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Member Research and Reports

Member Research and Reports

Brown: Medicare Advantage Enrollees More Likely To Be Admitted to Average, Than Low or High Quality Hospitals

Researchers at the Brown University School of Public Health have just published a study comparing the quality of hospitals Medicare Advantage enrollees are admitted to compared to those in traditional Medicare are admitted to. Medicare Advantage is the privately run segment of the Medicare program where private insurance companies are paid annually to provide their enrollees withhealthcare services. The study was led by Mr. David Meyers, a doctoral candidate in the Department of Health Services, Policy and Practice at the school and was published in JAMA Network Open.

The authors used data from Medicare Provider Analysis and Review from 2012-2016. Quality of care was measured by using a star rating that was awarded to facilities by CMS as well as readmission rates – with low readmissions being potentially indicative of better quality than those hospitals with higher readmissions. They examined more than 12 million hospitalizations amongst 7.1 million enrollees. They found that for those enrolled in Medicare Advantage plans, for non-emergent care, they were 1.9 percentage points less likely to be admitted to a facility with a low readmission rate than the traditional Medicare group, 5.1 percentage points more likely to be admitted to a facility with an average readmission rate and 3.2 percentage points less likely to be admitted to facility with a high readmission rate.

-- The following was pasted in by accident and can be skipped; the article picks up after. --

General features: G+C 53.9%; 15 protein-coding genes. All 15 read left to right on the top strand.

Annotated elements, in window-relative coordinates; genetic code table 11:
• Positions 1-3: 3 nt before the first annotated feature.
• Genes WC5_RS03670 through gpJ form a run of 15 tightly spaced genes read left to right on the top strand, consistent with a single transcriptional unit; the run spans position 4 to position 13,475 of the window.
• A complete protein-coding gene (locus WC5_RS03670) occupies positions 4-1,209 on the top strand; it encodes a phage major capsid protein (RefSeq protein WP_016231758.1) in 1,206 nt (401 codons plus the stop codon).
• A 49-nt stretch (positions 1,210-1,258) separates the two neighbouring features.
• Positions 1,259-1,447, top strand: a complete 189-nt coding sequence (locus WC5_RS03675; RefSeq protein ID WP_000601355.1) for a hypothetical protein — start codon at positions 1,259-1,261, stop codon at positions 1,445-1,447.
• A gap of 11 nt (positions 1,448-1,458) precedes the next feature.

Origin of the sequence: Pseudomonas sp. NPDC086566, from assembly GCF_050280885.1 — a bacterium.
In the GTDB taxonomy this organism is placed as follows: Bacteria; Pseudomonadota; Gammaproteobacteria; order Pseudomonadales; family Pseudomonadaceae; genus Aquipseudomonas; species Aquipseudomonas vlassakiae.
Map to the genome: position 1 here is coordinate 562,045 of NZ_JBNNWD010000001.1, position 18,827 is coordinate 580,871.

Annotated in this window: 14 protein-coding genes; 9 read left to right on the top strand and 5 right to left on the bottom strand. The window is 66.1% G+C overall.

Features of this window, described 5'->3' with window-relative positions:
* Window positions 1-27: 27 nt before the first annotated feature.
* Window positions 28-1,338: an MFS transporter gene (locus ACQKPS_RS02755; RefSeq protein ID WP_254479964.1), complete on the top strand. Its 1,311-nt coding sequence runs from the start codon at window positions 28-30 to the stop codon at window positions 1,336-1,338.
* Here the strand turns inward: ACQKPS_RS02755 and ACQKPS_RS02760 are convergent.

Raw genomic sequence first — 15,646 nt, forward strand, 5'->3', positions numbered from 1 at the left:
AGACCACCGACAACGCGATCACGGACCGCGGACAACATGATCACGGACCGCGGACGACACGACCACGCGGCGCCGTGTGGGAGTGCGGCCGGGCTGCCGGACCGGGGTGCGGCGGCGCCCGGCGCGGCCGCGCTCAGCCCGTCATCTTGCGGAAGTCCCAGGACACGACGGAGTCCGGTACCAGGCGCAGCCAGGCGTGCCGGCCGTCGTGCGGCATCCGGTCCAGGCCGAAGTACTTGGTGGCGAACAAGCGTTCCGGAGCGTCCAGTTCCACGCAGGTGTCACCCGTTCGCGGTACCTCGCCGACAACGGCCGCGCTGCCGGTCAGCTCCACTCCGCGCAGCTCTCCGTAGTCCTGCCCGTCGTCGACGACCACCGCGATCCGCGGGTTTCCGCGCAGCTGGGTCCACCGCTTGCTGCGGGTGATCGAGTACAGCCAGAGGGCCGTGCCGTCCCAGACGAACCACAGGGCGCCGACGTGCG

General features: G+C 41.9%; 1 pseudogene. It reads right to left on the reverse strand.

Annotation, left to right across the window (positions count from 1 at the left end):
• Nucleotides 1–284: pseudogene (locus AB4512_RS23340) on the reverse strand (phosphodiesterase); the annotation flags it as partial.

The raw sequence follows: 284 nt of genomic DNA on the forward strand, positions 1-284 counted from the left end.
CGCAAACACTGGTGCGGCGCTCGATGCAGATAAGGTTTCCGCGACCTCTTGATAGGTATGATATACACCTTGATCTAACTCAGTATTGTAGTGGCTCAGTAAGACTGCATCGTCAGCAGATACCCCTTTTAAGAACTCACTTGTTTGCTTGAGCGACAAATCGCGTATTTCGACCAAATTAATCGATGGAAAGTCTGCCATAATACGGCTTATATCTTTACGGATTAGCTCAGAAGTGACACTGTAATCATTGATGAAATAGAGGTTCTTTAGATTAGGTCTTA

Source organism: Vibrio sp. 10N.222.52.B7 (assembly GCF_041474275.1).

Overall the results show that those in Medicare Advantage plans are more likely to be admitted to average quality hospitals than low or high quality hospitals. The authors suggest that plans may be steering enrollees to certain hospitals and recommend that enrollees and policymakers should pay attention to the quality of the hospitals in MA plans’ networks.

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